A total of R76m was paid out to Crocia events for handling the funerals of Winnie Madikizela-Mandela and two other ANC struggle stalwarts in what the minister of Public Works and Instructure Patricia De Lille has called a blatant ‘rip off’ of the taxpayer’s money.
According to a report in the Sunday Times, De Lille has since instructed her officials to lay fraud charges against Crocia Events owner Pheladi Mphahlele and her husband Sammy Mashita who is the projects manager at Crocia Events.
Crocia allegedly inflated invoices for the funeral of Madikizela-Mandela, Zola Skweyiya and Billy Modise who all died in 2018.
However, Sammy Mashita, project manager of Crocia Events, which won a two-year tender in 2017 to provide infrastructure for all state funerals, insists that he saved the state money.
He said the department would have paid “R274m for services rendered” had his company not pointed out inefficiencies in the tender.
“This was because of the stupidity of those who compiled the tender specifications. They were more than willing to pay that amount even after we warned them of their glaring stupidity,” he told the Sunday Times this week.
“We actually saved the state huge sums of money because of our business conscience.
De Lille is now recommending to minister in the presidency Jackson Mthembu that state funeral costs be capped.
- For Madikizela-Mandela’s 10-day, R37m memorial and funeral, taxpayers paid R624,000 to hire 12 “air coolers”;
R185,990 for pot plants, greenery and flowers;
R18,000 for 300m of red ceremonial rope;
R420,000 for 3,500 serviettes (hiring them at R60 per napkin per day);
R170,000 for 1km of temporary fencing;
R638,950 for carpets and draping, and
R696,000 for orchestral equipment.
- For Skweyiya’s R28.9m funeral at the Pretoria East Christian Revival Church, the state paid R3.1m to hire draping, carpets and AstroTurf;
R50,000 for 500 serviettes; and
R96,792 for plants, flowers and greenery.
- The funeral of Modise, who was buried in Johannesburg’s West Park Cemetery, cost the state R10m.
The R76m figure also includes 15% in “management fees” loaded onto agreed quotes
The department’s probe also found that its own director-general, Sam Vukela — who initiated the investigation — approved the massive costs of Madikizela-Mandela and Skweyiya’s funerals.
“As the delegated authority, Vukela gave the final approval for the payment of two of the three funerals, which each exceeded R20m,” said De Lille’s spokesperson, Zara Nicholson. “The adverse findings of the investigation on the conduct of the officials apply to him equally.”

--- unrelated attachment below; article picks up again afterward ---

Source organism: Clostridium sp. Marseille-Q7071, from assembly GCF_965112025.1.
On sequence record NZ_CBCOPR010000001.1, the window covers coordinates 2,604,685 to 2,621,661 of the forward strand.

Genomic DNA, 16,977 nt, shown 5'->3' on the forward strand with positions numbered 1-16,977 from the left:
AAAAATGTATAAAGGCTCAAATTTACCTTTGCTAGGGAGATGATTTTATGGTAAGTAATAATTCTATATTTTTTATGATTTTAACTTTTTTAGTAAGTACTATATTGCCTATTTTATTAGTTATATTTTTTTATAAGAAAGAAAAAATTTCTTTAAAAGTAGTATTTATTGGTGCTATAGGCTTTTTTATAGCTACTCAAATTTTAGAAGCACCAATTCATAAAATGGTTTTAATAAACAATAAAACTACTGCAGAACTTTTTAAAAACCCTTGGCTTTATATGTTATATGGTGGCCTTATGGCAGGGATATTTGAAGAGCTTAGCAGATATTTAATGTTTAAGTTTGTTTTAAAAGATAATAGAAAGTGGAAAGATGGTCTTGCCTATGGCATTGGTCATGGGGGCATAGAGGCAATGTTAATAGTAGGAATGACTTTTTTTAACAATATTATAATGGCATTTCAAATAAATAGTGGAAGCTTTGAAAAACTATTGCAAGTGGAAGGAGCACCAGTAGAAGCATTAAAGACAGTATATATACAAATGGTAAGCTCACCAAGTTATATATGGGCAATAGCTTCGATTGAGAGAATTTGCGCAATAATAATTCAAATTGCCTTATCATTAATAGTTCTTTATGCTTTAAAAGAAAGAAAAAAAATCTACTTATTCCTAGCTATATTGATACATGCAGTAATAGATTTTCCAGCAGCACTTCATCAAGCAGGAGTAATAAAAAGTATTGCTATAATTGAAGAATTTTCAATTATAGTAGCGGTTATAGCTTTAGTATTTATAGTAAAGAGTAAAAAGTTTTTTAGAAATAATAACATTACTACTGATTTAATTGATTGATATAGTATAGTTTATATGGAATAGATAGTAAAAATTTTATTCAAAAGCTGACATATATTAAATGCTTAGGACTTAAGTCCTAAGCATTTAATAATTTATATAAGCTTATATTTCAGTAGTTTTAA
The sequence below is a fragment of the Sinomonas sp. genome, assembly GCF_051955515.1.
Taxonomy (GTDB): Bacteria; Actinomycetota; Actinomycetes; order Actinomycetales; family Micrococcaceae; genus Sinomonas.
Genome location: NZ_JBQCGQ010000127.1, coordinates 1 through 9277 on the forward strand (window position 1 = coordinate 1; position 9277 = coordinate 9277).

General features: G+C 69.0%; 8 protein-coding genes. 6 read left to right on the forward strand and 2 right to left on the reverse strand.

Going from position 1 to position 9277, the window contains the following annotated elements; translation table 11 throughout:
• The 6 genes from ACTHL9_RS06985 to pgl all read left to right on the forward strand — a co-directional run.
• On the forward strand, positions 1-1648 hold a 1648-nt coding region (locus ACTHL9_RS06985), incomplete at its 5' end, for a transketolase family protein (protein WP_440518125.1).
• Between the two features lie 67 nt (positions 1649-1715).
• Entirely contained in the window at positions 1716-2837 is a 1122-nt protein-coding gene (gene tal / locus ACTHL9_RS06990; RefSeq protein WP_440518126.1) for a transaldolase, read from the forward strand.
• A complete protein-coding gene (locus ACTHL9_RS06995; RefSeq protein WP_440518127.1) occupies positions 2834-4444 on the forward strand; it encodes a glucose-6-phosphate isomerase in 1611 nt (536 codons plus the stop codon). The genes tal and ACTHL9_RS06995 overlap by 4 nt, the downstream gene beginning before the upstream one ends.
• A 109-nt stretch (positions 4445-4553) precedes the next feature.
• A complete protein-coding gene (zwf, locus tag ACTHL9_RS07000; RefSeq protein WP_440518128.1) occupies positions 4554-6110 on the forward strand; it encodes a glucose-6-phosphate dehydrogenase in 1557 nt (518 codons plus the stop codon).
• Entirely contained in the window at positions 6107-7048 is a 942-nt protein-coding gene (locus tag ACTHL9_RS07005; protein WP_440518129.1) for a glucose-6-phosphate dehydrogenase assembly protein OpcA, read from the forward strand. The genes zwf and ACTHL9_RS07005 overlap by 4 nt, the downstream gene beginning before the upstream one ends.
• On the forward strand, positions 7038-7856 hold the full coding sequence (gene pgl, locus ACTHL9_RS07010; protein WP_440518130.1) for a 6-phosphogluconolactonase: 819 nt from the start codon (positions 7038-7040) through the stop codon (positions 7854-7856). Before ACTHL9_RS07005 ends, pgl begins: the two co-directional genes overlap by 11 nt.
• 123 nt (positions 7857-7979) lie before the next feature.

About Mashita’s claim that the department was prepared to pay him R274m for the funerals, the source said: “The department would never spend a quarter of a billion rand on the logistics supplies for three funerals. It’s an illusion. There are no facts behind this.”
Nicholson said: “A staggering level of ineptitude and negligence is apparent in the manner in which officials failed to protect the interests of the state … Crocia submitted inflated invoices which differed in some cases from its tender arrangements, with no Treasury approvals obtained.
“The quotation of the service provider exceeded final departmental specifications in two of the funerals.”
Nicholson said irregular and questionable payments to Crocia included R27.5m for items whose prices differed from the prices contracted for; R33.9m on items not contracted for; and R12.4m for goods delivered which were never requisitioned.
He said he could have worked out a deal with the department to lower costs through service-level agreements “but they were not interested even though they all knew the state could be paying less and that they were ripping themselves off”.
He dared De Lille to take him to court, saying he would prove that her officials originally agreed to pay Crocia R274m.
“They must not blame us for their stupidity and not putting out a proper tender. We got lucky and rode this luck. There was nothing sinister about how we got this tender and all invoices and signed contracts are legally binding,” he said, adding that his company was still conducting official funerals and other events for the state. Read full story on Sunday Times